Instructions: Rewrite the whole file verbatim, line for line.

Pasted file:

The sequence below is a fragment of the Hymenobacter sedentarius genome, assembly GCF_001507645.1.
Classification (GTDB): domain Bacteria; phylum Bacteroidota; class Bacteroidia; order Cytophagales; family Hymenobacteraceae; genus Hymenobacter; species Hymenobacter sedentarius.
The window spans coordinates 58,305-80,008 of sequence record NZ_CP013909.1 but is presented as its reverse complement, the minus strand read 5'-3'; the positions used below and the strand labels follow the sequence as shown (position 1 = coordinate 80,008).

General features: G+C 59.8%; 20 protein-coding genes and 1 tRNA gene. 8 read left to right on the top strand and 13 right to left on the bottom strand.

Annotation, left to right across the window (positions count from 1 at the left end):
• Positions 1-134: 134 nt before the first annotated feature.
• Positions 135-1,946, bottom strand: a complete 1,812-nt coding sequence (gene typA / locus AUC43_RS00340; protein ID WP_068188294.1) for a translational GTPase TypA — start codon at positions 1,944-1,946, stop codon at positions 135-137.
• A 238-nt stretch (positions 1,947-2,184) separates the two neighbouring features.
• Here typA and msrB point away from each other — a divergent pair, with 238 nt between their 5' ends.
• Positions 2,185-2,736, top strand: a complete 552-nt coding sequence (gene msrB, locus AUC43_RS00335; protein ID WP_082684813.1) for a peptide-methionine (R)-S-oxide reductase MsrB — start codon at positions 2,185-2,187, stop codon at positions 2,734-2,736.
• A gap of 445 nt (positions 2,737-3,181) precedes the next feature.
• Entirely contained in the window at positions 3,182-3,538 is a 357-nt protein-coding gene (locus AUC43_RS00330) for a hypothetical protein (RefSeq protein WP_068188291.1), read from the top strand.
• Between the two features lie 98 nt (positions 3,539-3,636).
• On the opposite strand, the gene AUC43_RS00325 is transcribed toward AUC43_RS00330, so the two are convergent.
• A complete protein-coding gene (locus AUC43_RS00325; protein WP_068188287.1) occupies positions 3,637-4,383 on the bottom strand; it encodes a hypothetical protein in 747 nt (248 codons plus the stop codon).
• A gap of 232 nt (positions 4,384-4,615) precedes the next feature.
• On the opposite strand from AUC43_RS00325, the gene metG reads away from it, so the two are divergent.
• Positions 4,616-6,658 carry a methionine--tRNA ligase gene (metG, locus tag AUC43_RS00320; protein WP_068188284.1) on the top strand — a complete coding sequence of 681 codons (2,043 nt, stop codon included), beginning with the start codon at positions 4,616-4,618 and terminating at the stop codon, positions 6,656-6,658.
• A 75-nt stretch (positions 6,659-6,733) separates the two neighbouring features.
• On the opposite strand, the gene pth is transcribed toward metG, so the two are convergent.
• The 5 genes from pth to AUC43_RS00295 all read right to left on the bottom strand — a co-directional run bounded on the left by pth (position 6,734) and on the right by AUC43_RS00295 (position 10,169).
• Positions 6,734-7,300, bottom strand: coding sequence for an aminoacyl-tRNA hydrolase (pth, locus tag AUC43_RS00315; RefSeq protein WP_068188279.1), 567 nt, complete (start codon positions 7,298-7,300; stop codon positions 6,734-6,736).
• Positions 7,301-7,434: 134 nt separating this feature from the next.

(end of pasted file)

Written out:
The sequence below is a fragment of the Hymenobacter sedentarius genome, assembly GCF_001507645.1.
Classification (GTDB): domain Bacteria; phylum Bacteroidota; class Bacteroidia; order Cytophagales; family Hymenobacteraceae; genus Hymenobacter; species Hymenobacter sedentarius.
The window spans coordinates 58,305-80,008 of sequence record NZ_CP013909.1 but is presented as its reverse complement, the minus strand read 5'-3'; the positions used below and the strand labels follow the sequence as shown (position 1 = coordinate 80,008).

General features: G+C 59.8%; 20 protein-coding genes and 1 tRNA gene. 8 read left to right on the top strand and 13 right to left on the bottom strand.

Annotation, left to right across the window (positions count from 1 at the left end):
• Positions 1-134: 134 nt before the first annotated feature.
• Positions 135-1,946, bottom strand: a complete 1,812-nt coding sequence (gene typA / locus AUC43_RS00340; protein ID WP_068188294.1) for a translational GTPase TypA — start codon at positions 1,944-1,946, stop codon at positions 135-137.
• A 238-nt stretch (positions 1,947-2,184) separates the two neighbouring features.
• Here typA and msrB point away from each other — a divergent pair, with 238 nt between their 5' ends.
• Positions 2,185-2,736, top strand: a complete 552-nt coding sequence (gene msrB, locus AUC43_RS00335; protein ID WP_082684813.1) for a peptide-methionine (R)-S-oxide reductase MsrB — start codon at positions 2,185-2,187, stop codon at positions 2,734-2,736.
• A gap of 445 nt (positions 2,737-3,181) precedes the next feature.
• Entirely contained in the window at positions 3,182-3,538 is a 357-nt protein-coding gene (locus AUC43_RS00330) for a hypothetical protein (RefSeq protein WP_068188291.1), read from the top strand.
• Between the two features lie 98 nt (positions 3,539-3,636).
• On the opposite strand, the gene AUC43_RS00325 is transcribed toward AUC43_RS00330, so the two are convergent.
• A complete protein-coding gene (locus AUC43_RS00325; protein WP_068188287.1) occupies positions 3,637-4,383 on the bottom strand; it encodes a hypothetical protein in 747 nt (248 codons plus the stop codon).
• A gap of 232 nt (positions 4,384-4,615) precedes the next feature.
• On the opposite strand from AUC43_RS00325, the gene metG reads away from it, so the two are divergent.
• Positions 4,616-6,658 carry a methionine--tRNA ligase gene (metG, locus tag AUC43_RS00320; protein WP_068188284.1) on the top strand — a complete coding sequence of 681 codons (2,043 nt, stop codon included), beginning with the start codon at positions 4,616-4,618 and terminating at the stop codon, positions 6,656-6,658.
• A 75-nt stretch (positions 6,659-6,733) separates the two neighbouring features.
• On the opposite strand, the gene pth is transcribed toward metG, so the two are convergent.
• The 5 genes from pth to AUC43_RS00295 all read right to left on the bottom strand — a co-directional run bounded on the left by pth (position 6,734) and on the right by AUC43_RS00295 (position 10,169).
• Positions 6,734-7,300, bottom strand: coding sequence for an aminoacyl-tRNA hydrolase (pth, locus tag AUC43_RS00315; RefSeq protein WP_068188279.1), 567 nt, complete (start codon positions 7,298-7,300; stop codon positions 6,734-6,736).
• Positions 7,301-7,434: 134 nt separating this feature from the next.